Does anyone else feel like a motivation battle begins every time the morning alarm goes off? I feel this incessant pull between “need tos,” “shoulds,” “want tos,” and where I ultimately say I want to be. I’d love to live intentionally. I have wonderful, awesome intentions, but by the end of January/beginning of February, they’re getting tossed to the back burner in favor of survival.
I don’t remember the agency turbulence being quite so strong, but, currently, every weekday I’m studying and teaching about God’s plan to bring to pass our immortality and eternal life. My belief and faith in His work and grace has never been stronger and neither has my view of my weaknesses and tendencies to mediocrity.
So when the alarm goes off daily (in what feels like the middle of the night), I experience this beautiful burst of energy, spirit, and passion. Then around 8:00 am, I come home to recover from a lack of quality sleep and stare at the gap between what I believe and where I personally am.
O Wretched Man That I Am
I feel a camaraderie with Paul and Nephi, though undeserved, in acknowledging my wretched state.
Behold, my soul delighteth in the things of the Lord; and my heart pondereth continually upon the things which I have seen and heard.
Nevertheless, notwithstanding the great goodness of the Lord, in showing me his great and marvelous works, my heart exclaimeth: O wretched man that I am! Yea, my heart sorroweth because of my flesh; my soul grieveth because of mine iniquities.
I am encompassed about, because of the temptations and the sins which do so easily beset me.
And when I desire to rejoice, my heart groaneth because of my sins; nevertheless, I know in whom I have trusted.
Now if I do that, through the assistance of Christ, I would not do under the law, I am not under the law; and it is no more that I seek to do wrong, but to subdue sin that dwelleth in me.
I find then that under the law, that when I would do good evil was present with me; for I delight in the law of God after the inward man.
And now I see another law, even the commandment of Christ, and it is imprinted in my mind.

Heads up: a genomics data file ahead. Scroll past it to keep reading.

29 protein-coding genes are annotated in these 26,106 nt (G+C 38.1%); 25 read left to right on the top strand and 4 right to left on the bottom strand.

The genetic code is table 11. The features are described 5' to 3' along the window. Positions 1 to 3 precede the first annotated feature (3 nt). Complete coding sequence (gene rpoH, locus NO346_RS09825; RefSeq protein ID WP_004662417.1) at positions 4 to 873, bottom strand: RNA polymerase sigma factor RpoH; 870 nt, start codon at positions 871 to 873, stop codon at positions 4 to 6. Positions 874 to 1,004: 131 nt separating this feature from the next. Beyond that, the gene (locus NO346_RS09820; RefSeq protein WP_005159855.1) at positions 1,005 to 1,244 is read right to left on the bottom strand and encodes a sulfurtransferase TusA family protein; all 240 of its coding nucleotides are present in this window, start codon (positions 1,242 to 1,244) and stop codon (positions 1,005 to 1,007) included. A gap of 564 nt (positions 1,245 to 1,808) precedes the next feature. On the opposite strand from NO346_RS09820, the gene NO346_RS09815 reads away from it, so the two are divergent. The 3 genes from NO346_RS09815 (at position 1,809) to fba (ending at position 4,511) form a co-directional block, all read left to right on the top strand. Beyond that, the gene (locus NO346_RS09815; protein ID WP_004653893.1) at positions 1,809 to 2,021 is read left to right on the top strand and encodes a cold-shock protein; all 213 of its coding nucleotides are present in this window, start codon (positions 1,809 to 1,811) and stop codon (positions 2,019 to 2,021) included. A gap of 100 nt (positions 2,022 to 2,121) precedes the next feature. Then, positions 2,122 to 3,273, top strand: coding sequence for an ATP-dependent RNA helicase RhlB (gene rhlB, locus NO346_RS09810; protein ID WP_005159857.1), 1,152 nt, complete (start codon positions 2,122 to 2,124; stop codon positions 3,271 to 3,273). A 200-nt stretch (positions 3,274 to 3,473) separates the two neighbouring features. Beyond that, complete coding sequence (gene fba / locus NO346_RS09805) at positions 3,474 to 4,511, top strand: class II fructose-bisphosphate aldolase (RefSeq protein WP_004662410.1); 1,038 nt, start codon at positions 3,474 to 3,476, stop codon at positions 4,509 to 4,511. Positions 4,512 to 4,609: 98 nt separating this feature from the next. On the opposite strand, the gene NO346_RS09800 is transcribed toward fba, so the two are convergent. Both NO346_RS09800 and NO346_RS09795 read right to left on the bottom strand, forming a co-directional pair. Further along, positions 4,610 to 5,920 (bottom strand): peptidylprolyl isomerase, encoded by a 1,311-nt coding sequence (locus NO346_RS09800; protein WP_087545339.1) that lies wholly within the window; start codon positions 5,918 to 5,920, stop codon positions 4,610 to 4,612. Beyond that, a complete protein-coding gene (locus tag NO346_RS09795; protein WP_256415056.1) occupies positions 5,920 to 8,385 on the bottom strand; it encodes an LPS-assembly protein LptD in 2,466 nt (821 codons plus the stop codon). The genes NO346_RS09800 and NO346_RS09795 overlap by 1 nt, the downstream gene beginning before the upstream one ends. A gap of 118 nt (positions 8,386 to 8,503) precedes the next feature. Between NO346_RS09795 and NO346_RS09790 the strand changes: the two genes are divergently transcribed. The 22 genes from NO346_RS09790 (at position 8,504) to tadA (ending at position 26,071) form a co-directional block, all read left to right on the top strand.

But my members are warring against the law of my mind, and bringing me into captivity to the law of sin which is in my members.
Motivation I Can Relate To
The scriptures generally motivate me to keep pressing forward despite how I feel. Here’s two of my very favorites:
[S]hall we not go on in so great a cause? Go forward and not backward. Courage…and on, on to the victory! Let your hearts rejoice, and be exceedingly glad.
[H]e knew their thoughts, and said to the man which had the withered hand, Rise up, and stand forth in the midst. And he arose and stood forth.
Today, examining the lives of my heroes who eternally rose up to follow the Lord and save the day, felt a little overwhelming. I needed a different approach to motivation. I needed to find myself, as I was feeling right now, in the scriptures today. Was I there?
I sat still for a moment while my mind perused the scriptures I love so well.
Motivation via Eliab
I suddenly saw myself in the valley of Elah. My little brother had come from the flocks to bring food and get tidings of our well-being for our father. He heard the giant defaming the Lord. He looked at me, incredulous that I did nothing. But what was I supposed to do? Goliath’s a giant! How could I make a difference? The Lord could smite Goliath in an instant. I’m sure the Lord expected me to stay safe and be a living servant, not a dead one!
And David spake to the men that stood by him, saying, What shall be done to the man that killeth this Philistine, and taketh away the reproach from Israel? for who is this uncircumcised Philistine, that he should defy the armies of the living God?
And the people answered him after this manner, saying, So shall it be done to the man that killeth him.
And Eliab his eldest brother heard when he spake unto the men; and Eliab’s anger was kindled against David, and he said, Why camest thou down hither? and with whom hast thou left those few sheep in the wilderness? I know thy pride, and the naughtiness of thine heart; for thou art come down that thou mightest see the battle.
And David said, What have I now done? Is there not a cause?
Just the chapter before, Samuel chose Eliab from Jesse’s sons as the Lord’s anointed.
And it came to pass, when they were come, that [Samuel] looked on Eliab, and said, Surely the Lord’s anointed is before him.
But the Lord said unto Samuel, Look not on his countenance, or on the height of his stature; because I have refused him: for the Lord seeth not as man seeth; for man looketh on the outward appearance, but the Lord looketh on the heart.
I’m sure Eliab was an awesome guy. He did his duty. He fought valiantly. But according to his angry response to David’s courage and faith, Eliab showed that he really didn’t “know” things that mattered eternally. That encounter provided his only recorded words.